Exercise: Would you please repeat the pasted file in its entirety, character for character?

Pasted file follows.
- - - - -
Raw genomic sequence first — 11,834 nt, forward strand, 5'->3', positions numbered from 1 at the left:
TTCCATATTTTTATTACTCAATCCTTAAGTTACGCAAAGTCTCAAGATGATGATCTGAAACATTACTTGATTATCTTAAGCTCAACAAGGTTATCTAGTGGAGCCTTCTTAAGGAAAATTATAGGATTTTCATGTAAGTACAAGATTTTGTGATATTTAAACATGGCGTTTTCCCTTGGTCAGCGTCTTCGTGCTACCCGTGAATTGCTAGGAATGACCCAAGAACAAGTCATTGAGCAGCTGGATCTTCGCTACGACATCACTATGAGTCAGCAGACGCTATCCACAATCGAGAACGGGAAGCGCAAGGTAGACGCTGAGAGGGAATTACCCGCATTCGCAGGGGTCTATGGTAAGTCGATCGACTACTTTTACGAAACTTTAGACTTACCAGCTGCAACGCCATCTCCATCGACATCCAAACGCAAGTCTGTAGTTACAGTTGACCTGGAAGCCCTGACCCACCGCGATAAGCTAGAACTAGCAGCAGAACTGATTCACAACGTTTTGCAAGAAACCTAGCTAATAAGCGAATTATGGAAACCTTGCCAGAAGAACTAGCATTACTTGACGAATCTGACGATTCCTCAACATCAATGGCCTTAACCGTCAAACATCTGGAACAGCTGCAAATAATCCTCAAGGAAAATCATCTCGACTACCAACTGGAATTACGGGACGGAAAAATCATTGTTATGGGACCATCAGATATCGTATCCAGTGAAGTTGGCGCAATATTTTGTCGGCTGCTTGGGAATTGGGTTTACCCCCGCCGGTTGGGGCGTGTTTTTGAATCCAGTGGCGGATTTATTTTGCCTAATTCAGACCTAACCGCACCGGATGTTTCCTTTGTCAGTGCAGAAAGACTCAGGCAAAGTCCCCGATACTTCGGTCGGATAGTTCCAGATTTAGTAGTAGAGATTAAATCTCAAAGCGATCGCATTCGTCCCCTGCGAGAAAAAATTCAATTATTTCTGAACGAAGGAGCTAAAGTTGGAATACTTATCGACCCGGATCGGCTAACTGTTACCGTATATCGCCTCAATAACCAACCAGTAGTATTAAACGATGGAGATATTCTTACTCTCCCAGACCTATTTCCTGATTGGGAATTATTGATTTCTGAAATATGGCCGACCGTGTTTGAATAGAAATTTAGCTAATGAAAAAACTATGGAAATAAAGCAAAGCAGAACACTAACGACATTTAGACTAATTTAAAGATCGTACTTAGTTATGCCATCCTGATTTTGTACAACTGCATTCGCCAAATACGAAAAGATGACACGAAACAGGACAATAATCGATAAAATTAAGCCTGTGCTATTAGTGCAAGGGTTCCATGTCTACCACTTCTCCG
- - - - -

Raw genomic sequence first — 11,834 nt, forward strand, 5'->3', positions numbered from 1 at the left:
TTCCATATTTTTATTACTCAATCCTTAAGTTACGCAAAGTCTCAAGATGATGATCTGAAACATTACTTGATTATCTTAAGCTCAACAAGGTTATCTAGTGGAGCCTTCTTAAGGAAAATTATAGGATTTTCATGTAAGTACAAGATTTTGTGATATTTAAACATGGCGTTTTCCCTTGGTCAGCGTCTTCGTGCTACCCGTGAATTGCTAGGAATGACCCAAGAACAAGTCATTGAGCAGCTGGATCTTCGCTACGACATCACTATGAGTCAGCAGACGCTATCCACAATCGAGAACGGGAAGCGCAAGGTAGACGCTGAGAGGGAATTACCCGCATTCGCAGGGGTCTATGGTAAGTCGATCGACTACTTTTACGAAACTTTAGACTTACCAGCTGCAACGCCATCTCCATCGACATCCAAACGCAAGTCTGTAGTTACAGTTGACCTGGAAGCCCTGACCCACCGCGATAAGCTAGAACTAGCAGCAGAACTGATTCACAACGTTTTGCAAGAAACCTAGCTAATAAGCGAATTATGGAAACCTTGCCAGAAGAACTAGCATTACTTGACGAATCTGACGATTCCTCAACATCAATGGCCTTAACCGTCAAACATCTGGAACAGCTGCAAATAATCCTCAAGGAAAATCATCTCGACTACCAACTGGAATTACGGGACGGAAAAATCATTGTTATGGGACCATCAGATATCGTATCCAGTGAAGTTGGCGCAATATTTTGTCGGCTGCTTGGGAATTGGGTTTACCCCCGCCGGTTGGGGCGTGTTTTTGAATCCAGTGGCGGATTTATTTTGCCTAATTCAGACCTAACCGCACCGGATGTTTCCTTTGTCAGTGCAGAAAGACTCAGGCAAAGTCCCCGATACTTCGGTCGGATAGTTCCAGATTTAGTAGTAGAGATTAAATCTCAAAGCGATCGCATTCGTCCCCTGCGAGAAAAAATTCAATTATTTCTGAACGAAGGAGCTAAAGTTGGAATACTTATCGACCCGGATCGGCTAACTGTTACCGTATATCGCCTCAATAACCAACCAGTAGTATTAAACGATGGAGATATTCTTACTCTCCCAGACCTATTTCCTGATTGGGAATTATTGATTTCTGAAATATGGCCGACCGTGTTTGAATAGAAATTTAGCTAATGAAAAAACTATGGAAATAAAGCAAAGCAGAACACTAACGACATTTAGACTAATTTAAAGATCGTACTTAGTTATGCCATCCTGATTTTGTACAACTGCATTCGCCAAATACGAAAAGATGACACGAAACAGGACAATAATCGATAAAATTAAGCCTGTGCTATTAGTGCAAGGGTTCCATGTCTACCACTTCTCCG